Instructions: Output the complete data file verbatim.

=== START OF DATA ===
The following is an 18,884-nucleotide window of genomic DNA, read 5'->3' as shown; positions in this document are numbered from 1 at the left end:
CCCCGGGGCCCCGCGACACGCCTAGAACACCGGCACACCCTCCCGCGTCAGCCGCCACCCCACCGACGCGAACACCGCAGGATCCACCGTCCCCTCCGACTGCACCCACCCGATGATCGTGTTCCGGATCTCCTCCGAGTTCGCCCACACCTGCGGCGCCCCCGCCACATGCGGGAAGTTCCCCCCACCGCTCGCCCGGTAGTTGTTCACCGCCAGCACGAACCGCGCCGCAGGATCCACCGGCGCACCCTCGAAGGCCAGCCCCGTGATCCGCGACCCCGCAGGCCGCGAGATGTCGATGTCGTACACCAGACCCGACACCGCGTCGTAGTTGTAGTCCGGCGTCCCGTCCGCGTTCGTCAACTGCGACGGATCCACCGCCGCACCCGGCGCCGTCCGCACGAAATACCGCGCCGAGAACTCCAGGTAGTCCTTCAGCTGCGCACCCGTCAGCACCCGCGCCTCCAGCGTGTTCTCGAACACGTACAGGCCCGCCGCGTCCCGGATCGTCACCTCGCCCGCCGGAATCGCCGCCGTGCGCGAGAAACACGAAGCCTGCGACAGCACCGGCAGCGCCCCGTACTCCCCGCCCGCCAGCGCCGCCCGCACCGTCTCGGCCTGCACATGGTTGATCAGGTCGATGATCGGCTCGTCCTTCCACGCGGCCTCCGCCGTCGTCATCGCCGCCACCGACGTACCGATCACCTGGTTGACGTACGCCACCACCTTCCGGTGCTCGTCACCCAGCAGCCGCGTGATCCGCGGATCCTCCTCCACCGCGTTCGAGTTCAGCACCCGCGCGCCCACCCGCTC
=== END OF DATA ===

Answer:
The following is an 18,884-nucleotide window of genomic DNA, read 5'->3' as shown; positions in this document are numbered from 1 at the left end:
CCCCGGGGCCCCGCGACACGCCTAGAACACCGGCACACCCTCCCGCGTCAGCCGCCACCCCACCGACGCGAACACCGCAGGATCCACCGTCCCCTCCGACTGCACCCACCCGATGATCGTGTTCCGGATCTCCTCCGAGTTCGCCCACACCTGCGGCGCCCCCGCCACATGCGGGAAGTTCCCCCCACCGCTCGCCCGGTAGTTGTTCACCGCCAGCACGAACCGCGCCGCAGGATCCACCGGCGCACCCTCGAAGGCCAGCCCCGTGATCCGCGACCCCGCAGGCCGCGAGATGTCGATGTCGTACACCAGACCCGACACCGCGTCGTAGTTGTAGTCCGGCGTCCCGTCCGCGTTCGTCAACTGCGACGGATCCACCGCCGCACCCGGCGCCGTCCGCACGAAATACCGCGCCGAGAACTCCAGGTAGTCCTTCAGCTGCGCACCCGTCAGCACCCGCGCCTCCAGCGTGTTCTCGAACACGTACAGGCCCGCCGCGTCCCGGATCGTCACCTCGCCCGCCGGAATCGCCGCCGTGCGCGAGAAACACGAAGCCTGCGACAGCACCGGCAGCGCCCCGTACTCCCCGCCCGCCAGCGCCGCCCGCACCGTCTCGGCCTGCACATGGTTGATCAGGTCGATGATCGGCTCGTCCTTCCACGCGGCCTCCGCCGTCGTCATCGCCGCCACCGACGTACCGATCACCTGGTTGACGTACGCCACCACCTTCCGGTGCTCGTCACCCAGCAGCCGCGTGATCCGCGGATCCTCCTCCACCGCGTTCGAGTTCAGCACCCGCGCGCCCACCCGCTC